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Media Training: Calm Down

  March 20, 2022

It's natural to be a bit nervous before a major speech, important presentation, or media interview.  It isn't necessarily a bad thing; it can energize you.  But if you're overwhelmed with a case of nerves that's another thing.  You can lose focus on your messaging and not represent your business in its most positive light. 

Here are some tips I give to clients during media training sessions.  And if they work for media interviews, they can work for presentations and speeches as well.

  • Get plenty of rest the night before.
  • Eat light and stay hydrated.  Studio lights are hot and if you are dehydrated or your blood sugar is too low you run a risk of fainting.  
  • Give yourself plenty of drive time.  Rushing in at the last minute is a sure way to make yourself nervous.
  • Leave a few extra minutes for some alone time--so you can do some deep breathing exercises (outside of prying eyes).
  • Go over your main talking points one last time just before your interview. I recommend having them handy on your mobile phone or mobile device.
  • Wear something professional-looking but also comfortable.  If you are dressing to impress but your new shoes hurt your feet or your collar is too tight, you'll be distracted.
  • If you tend to sweat, remember to bring blotting papers.  Give you face a quick blot before the interview.  An overly shiny face isn't a good TV look.  Sweat stains obviously aren't good either so plan accordingly there too.
  • Control your hands.  Sometimes when a person is very nervous she'll do odd things with her hands.  If this sounds like you, just cross your hands loosely throughout the interview.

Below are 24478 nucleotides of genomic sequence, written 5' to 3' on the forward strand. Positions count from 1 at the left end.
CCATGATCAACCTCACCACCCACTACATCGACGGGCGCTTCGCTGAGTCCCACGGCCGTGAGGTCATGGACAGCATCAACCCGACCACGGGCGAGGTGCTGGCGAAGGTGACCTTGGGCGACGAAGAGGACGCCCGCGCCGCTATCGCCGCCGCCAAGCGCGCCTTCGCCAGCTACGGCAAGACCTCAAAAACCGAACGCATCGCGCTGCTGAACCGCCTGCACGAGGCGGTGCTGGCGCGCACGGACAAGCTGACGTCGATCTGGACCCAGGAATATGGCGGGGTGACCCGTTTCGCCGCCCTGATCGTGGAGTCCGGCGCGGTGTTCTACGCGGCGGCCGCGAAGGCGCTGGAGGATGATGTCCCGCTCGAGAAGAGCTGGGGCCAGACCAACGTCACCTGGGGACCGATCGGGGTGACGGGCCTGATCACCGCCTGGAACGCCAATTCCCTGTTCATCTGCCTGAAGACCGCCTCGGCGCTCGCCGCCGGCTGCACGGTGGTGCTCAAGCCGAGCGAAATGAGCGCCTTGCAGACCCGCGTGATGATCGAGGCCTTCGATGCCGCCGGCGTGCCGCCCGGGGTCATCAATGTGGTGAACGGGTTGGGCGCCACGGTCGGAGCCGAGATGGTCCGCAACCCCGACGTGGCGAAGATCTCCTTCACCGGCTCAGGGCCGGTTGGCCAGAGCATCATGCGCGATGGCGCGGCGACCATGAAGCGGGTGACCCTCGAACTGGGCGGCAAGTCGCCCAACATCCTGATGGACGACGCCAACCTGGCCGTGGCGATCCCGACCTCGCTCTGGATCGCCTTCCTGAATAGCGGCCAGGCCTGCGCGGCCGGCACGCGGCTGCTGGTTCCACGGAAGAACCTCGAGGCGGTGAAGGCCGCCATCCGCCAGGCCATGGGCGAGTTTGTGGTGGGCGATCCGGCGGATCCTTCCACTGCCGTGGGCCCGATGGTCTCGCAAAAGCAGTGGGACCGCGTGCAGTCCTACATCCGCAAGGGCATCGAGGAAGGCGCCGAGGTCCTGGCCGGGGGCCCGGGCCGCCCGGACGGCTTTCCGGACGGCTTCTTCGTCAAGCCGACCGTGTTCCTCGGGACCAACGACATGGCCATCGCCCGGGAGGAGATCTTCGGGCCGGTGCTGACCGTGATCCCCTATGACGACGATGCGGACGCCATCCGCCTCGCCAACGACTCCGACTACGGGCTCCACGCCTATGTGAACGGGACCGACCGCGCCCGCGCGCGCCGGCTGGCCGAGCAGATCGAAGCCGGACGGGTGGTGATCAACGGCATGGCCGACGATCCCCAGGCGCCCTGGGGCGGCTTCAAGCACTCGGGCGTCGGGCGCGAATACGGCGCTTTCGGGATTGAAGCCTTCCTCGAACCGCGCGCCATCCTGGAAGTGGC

• Maintain eye contact with your interviewer.  Nervous people who forget what they are trying to stay often shift their eyes upward.  The answers aren't up there.
  • Watch what you do with your lips.  I have had clients who had nervous habits of pursing their lips and licking their lips.  They didn't realize they did this.  The first step toward breaking a bad habit is realizing you do it.
  • Visualization is another way to control nerves.  Instead of dwelling on the fact your interview may be seen by a large number of people, think of the interview as a one-on-one conversation with a friend, spouse or partner.  
  • Don't go in to an interview cold.  Of course you'll have your talking points.  But it is also important to know about the person interviewing you.  Watch or read their interviews to learn their interview style.  
  • Give yourself a mini pep talk before your interview.  This could be internal or outloud (if you are alone).  It helps.  Remember the journalist wants to hear what you have to say.  He needs you.  You are an expert in your field.
  • Think of every media interview as an opportunity and not as a chore, waste of time, or the last thing on earth you want to do.
  • You are making news.  Make sure they remember you for your messaging and not any nervous habits.


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